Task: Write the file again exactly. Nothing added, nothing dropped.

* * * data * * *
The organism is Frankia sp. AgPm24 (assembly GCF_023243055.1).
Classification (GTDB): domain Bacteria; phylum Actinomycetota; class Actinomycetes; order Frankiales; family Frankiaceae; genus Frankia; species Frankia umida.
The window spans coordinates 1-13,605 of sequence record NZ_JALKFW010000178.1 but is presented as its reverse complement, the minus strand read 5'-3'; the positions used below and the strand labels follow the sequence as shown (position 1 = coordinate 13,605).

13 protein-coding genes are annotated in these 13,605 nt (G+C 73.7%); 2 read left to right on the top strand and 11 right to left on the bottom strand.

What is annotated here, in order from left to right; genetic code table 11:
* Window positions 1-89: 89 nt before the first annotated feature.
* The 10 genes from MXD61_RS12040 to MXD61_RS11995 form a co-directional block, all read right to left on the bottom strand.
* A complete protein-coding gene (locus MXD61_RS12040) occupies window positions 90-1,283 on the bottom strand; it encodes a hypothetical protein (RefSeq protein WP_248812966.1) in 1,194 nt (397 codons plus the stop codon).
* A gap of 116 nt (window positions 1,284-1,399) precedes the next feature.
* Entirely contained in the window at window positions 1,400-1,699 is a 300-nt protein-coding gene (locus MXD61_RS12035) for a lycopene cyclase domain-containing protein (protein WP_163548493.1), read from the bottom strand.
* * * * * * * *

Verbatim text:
The organism is Frankia sp. AgPm24 (assembly GCF_023243055.1).
Classification (GTDB): domain Bacteria; phylum Actinomycetota; class Actinomycetes; order Frankiales; family Frankiaceae; genus Frankia; species Frankia umida.
The window spans coordinates 1-13,605 of sequence record NZ_JALKFW010000178.1 but is presented as its reverse complement, the minus strand read 5'-3'; the positions used below and the strand labels follow the sequence as shown (position 1 = coordinate 13,605).

13 protein-coding genes are annotated in these 13,605 nt (G+C 73.7%); 2 read left to right on the top strand and 11 right to left on the bottom strand.

What is annotated here, in order from left to right; genetic code table 11:
* Window positions 1-89: 89 nt before the first annotated feature.
* The 10 genes from MXD61_RS12040 to MXD61_RS11995 form a co-directional block, all read right to left on the bottom strand.
* A complete protein-coding gene (locus MXD61_RS12040) occupies window positions 90-1,283 on the bottom strand; it encodes a hypothetical protein (RefSeq protein WP_248812966.1) in 1,194 nt (397 codons plus the stop codon).
* A gap of 116 nt (window positions 1,284-1,399) precedes the next feature.
* Entirely contained in the window at window positions 1,400-1,699 is a 300-nt protein-coding gene (locus MXD61_RS12035) for a lycopene cyclase domain-containing protein (protein WP_163548493.1), read from the bottom strand.